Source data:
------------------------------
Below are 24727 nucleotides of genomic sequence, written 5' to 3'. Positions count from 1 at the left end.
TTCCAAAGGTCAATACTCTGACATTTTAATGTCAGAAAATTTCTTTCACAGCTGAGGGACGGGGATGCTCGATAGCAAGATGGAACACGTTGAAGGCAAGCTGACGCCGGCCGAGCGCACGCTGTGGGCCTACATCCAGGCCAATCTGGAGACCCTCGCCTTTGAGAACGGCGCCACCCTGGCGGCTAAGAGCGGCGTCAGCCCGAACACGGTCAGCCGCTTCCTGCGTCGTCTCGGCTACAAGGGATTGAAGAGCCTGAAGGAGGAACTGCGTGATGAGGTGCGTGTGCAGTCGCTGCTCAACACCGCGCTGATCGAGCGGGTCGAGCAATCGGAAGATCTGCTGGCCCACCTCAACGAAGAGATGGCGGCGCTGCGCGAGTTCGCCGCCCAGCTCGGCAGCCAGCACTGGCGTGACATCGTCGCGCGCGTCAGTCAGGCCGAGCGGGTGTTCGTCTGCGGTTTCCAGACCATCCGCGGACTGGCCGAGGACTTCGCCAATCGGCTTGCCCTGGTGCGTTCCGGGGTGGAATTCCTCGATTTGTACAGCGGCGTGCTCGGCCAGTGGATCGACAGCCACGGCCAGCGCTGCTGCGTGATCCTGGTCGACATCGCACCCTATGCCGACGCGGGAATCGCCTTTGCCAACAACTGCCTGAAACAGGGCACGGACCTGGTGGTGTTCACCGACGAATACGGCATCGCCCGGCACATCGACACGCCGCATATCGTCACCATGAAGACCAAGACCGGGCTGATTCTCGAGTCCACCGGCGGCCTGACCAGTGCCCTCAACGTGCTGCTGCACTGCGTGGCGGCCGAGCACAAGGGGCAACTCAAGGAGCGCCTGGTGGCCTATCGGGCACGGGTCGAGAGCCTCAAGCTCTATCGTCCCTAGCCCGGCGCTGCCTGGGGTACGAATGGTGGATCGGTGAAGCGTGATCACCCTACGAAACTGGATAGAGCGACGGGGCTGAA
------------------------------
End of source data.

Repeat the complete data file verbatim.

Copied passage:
Below are 24727 nucleotides of genomic sequence, written 5' to 3'. Positions count from 1 at the left end.
TTCCAAAGGTCAATACTCTGACATTTTAATGTCAGAAAATTTCTTTCACAGCTGAGGGACGGGGATGCTCGATAGCAAGATGGAACACGTTGAAGGCAAGCTGACGCCGGCCGAGCGCACGCTGTGGGCCTACATCCAGGCCAATCTGGAGACCCTCGCCTTTGAGAACGGCGCCACCCTGGCGGCTAAGAGCGGCGTCAGCCCGAACACGGTCAGCCGCTTCCTGCGTCGTCTCGGCTACAAGGGATTGAAGAGCCTGAAGGAGGAACTGCGTGATGAGGTGCGTGTGCAGTCGCTGCTCAACACCGCGCTGATCGAGCGGGTCGAGCAATCGGAAGATCTGCTGGCCCACCTCAACGAAGAGATGGCGGCGCTGCGCGAGTTCGCCGCCCAGCTCGGCAGCCAGCACTGGCGTGACATCGTCGCGCGCGTCAGTCAGGCCGAGCGGGTGTTCGTCTGCGGTTTCCAGACCATCCGCGGACTGGCCGAGGACTTCGCCAATCGGCTTGCCCTGGTGCGTTCCGGGGTGGAATTCCTCGATTTGTACAGCGGCGTGCTCGGCCAGTGGATCGACAGCCACGGCCAGCGCTGCTGCGTGATCCTGGTCGACATCGCACCCTATGCCGACGCGGGAATCGCCTTTGCCAACAACTGCCTGAAACAGGGCACGGACCTGGTGGTGTTCACCGACGAATACGGCATCGCCCGGCACATCGACACGCCGCATATCGTCACCATGAAGACCAAGACCGGGCTGATTCTCGAGTCCACCGGCGGCCTGACCAGTGCCCTCAACGTGCTGCTGCACTGCGTGGCGGCCGAGCACAAGGGGCAACTCAAGGAGCGCCTGGTGGCCTATCGGGCACGGGTCGAGAGCCTCAAGCTCTATCGTCCCTAGCCCGGCGCTGCCTGGGGTACGAATGGTGGATCGGTGAAGCGTGATCACCCTACGAAACTGGATAGAGCGACGGGGCTGAA